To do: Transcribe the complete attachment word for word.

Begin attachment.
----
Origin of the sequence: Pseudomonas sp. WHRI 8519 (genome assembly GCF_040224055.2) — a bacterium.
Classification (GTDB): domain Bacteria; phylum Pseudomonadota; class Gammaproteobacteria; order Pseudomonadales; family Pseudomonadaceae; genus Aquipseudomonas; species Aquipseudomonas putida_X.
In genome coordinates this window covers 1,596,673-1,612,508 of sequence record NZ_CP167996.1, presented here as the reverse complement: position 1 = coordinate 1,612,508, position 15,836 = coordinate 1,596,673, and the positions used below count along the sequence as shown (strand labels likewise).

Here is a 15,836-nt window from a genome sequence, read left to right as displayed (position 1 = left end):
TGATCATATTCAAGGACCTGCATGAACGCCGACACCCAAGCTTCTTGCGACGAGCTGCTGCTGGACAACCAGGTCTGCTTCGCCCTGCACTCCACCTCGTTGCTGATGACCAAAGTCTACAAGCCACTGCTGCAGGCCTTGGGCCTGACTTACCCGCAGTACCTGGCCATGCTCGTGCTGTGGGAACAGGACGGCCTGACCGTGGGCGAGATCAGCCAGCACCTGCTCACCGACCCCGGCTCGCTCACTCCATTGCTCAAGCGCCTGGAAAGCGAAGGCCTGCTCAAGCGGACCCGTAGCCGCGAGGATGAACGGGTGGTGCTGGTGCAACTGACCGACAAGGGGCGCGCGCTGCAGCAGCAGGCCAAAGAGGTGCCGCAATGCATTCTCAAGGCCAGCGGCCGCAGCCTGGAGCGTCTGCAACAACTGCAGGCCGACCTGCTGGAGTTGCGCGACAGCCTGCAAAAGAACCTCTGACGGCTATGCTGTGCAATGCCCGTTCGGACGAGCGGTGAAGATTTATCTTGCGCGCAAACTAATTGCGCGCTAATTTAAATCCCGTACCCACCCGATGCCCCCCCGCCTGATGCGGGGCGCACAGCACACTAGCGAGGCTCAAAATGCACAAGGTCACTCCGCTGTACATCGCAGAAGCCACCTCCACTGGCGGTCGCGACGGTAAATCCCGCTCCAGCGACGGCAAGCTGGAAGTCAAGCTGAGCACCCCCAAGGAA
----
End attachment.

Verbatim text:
Origin of the sequence: Pseudomonas sp. WHRI 8519 (genome assembly GCF_040224055.2) — a bacterium.
Classification (GTDB): domain Bacteria; phylum Pseudomonadota; class Gammaproteobacteria; order Pseudomonadales; family Pseudomonadaceae; genus Aquipseudomonas; species Aquipseudomonas putida_X.
In genome coordinates this window covers 1,596,673-1,612,508 of sequence record NZ_CP167996.1, presented here as the reverse complement: position 1 = coordinate 1,612,508, position 15,836 = coordinate 1,596,673, and the positions used below count along the sequence as shown (strand labels likewise).

Here is a 15,836-nt window from a genome sequence, read left to right as displayed (position 1 = left end):
TGATCATATTCAAGGACCTGCATGAACGCCGACACCCAAGCTTCTTGCGACGAGCTGCTGCTGGACAACCAGGTCTGCTTCGCCCTGCACTCCACCTCGTTGCTGATGACCAAAGTCTACAAGCCACTGCTGCAGGCCTTGGGCCTGACTTACCCGCAGTACCTGGCCATGCTCGTGCTGTGGGAACAGGACGGCCTGACCGTGGGCGAGATCAGCCAGCACCTGCTCACCGACCCCGGCTCGCTCACTCCATTGCTCAAGCGCCTGGAAAGCGAAGGCCTGCTCAAGCGGACCCGTAGCCGCGAGGATGAACGGGTGGTGCTGGTGCAACTGACCGACAAGGGGCGCGCGCTGCAGCAGCAGGCCAAAGAGGTGCCGCAATGCATTCTCAAGGCCAGCGGCCGCAGCCTGGAGCGTCTGCAACAACTGCAGGCCGACCTGCTGGAGTTGCGCGACAGCCTGCAAAAGAACCTCTGACGGCTATGCTGTGCAATGCCCGTTCGGACGAGCGGTGAAGATTTATCTTGCGCGCAAACTAATTGCGCGCTAATTTAAATCCCGTACCCACCCGATGCCCCCCCGCCTGATGCGGGGCGCACAGCACACTAGCGAGGCTCAAAATGCACAAGGTCACTCCGCTGTACATCGCAGAAGCCACCTCCACTGGCGGTCGCGACGGTAAATCCCGCTCCAGCGACGGCAAGCTGGAAGTCAAGCTGAGCACCCCCAAGGAA